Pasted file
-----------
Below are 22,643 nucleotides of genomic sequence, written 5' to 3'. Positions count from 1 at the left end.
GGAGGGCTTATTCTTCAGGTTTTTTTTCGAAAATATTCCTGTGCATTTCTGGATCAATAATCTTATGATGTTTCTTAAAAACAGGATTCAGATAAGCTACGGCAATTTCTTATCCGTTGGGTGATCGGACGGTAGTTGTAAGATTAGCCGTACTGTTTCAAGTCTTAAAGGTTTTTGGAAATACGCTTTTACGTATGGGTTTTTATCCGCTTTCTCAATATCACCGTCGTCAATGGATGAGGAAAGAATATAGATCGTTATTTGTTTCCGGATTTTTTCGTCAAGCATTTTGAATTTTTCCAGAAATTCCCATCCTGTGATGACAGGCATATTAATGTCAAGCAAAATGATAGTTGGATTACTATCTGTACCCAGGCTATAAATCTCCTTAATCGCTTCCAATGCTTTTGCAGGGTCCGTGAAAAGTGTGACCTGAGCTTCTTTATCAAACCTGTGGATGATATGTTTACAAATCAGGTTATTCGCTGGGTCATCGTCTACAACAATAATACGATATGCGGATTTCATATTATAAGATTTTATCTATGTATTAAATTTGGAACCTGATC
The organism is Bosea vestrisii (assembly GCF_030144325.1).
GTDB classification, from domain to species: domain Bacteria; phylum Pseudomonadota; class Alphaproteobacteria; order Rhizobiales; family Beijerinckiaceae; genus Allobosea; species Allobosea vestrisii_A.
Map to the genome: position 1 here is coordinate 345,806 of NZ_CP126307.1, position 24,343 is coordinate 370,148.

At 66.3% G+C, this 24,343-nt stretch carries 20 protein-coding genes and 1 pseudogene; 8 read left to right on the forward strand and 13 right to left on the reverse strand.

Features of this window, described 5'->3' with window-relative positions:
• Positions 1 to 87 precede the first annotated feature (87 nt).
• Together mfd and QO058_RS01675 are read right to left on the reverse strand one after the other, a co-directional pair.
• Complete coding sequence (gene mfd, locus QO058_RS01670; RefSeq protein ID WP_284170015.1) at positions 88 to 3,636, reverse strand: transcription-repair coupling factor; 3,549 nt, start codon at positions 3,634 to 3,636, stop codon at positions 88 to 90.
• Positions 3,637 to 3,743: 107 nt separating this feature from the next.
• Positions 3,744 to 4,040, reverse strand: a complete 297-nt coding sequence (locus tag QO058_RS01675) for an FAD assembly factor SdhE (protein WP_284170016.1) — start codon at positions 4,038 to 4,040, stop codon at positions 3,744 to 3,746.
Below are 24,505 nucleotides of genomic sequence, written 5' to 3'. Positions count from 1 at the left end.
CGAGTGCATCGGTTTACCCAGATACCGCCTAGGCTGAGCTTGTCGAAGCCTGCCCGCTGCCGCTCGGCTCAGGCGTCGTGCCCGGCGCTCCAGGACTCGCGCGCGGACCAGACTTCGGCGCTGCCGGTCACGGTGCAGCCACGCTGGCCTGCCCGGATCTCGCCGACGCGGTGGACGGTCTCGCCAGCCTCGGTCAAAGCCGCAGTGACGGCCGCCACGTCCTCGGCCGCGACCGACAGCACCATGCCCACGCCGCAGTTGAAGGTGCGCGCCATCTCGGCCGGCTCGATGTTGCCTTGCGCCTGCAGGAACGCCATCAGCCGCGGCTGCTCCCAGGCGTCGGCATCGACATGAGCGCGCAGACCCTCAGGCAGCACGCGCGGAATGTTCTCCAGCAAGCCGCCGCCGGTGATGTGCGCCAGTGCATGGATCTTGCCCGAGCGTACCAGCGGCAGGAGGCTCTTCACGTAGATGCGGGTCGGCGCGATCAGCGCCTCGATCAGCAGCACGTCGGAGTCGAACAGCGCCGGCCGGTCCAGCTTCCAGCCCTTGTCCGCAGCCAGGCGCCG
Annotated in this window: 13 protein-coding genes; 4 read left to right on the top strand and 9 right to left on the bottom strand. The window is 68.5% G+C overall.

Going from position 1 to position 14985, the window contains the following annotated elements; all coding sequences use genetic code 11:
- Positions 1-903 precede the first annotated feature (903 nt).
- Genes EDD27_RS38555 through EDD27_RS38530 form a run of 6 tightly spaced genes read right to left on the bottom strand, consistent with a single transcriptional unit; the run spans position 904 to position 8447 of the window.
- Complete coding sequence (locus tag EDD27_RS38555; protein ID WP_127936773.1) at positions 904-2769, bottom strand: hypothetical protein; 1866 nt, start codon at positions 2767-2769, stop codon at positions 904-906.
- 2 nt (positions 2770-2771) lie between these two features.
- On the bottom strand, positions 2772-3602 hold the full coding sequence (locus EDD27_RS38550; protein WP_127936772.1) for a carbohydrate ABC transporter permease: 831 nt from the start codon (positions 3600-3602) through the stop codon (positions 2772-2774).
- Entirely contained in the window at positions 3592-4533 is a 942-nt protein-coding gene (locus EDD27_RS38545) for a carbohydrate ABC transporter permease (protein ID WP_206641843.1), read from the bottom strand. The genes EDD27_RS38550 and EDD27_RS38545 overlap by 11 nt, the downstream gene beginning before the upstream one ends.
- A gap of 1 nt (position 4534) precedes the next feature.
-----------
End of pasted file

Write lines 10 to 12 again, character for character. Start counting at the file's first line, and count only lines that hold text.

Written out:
• Complete coding sequence (gene mfd, locus QO058_RS01670; RefSeq protein ID WP_284170015.1) at positions 88 to 3,636, reverse strand: transcription-repair coupling factor; 3,549 nt, start codon at positions 3,634 to 3,636, stop codon at positions 88 to 90.
• Positions 3,637 to 3,743: 107 nt separating this feature from the next.
• Positions 3,744 to 4,040, reverse strand: a complete 297-nt coding sequence (locus tag QO058_RS01675) for an FAD assembly factor SdhE (protein WP_284170016.1) — start codon at positions 4,038 to 4,040, stop codon at positions 3,744 to 3,746.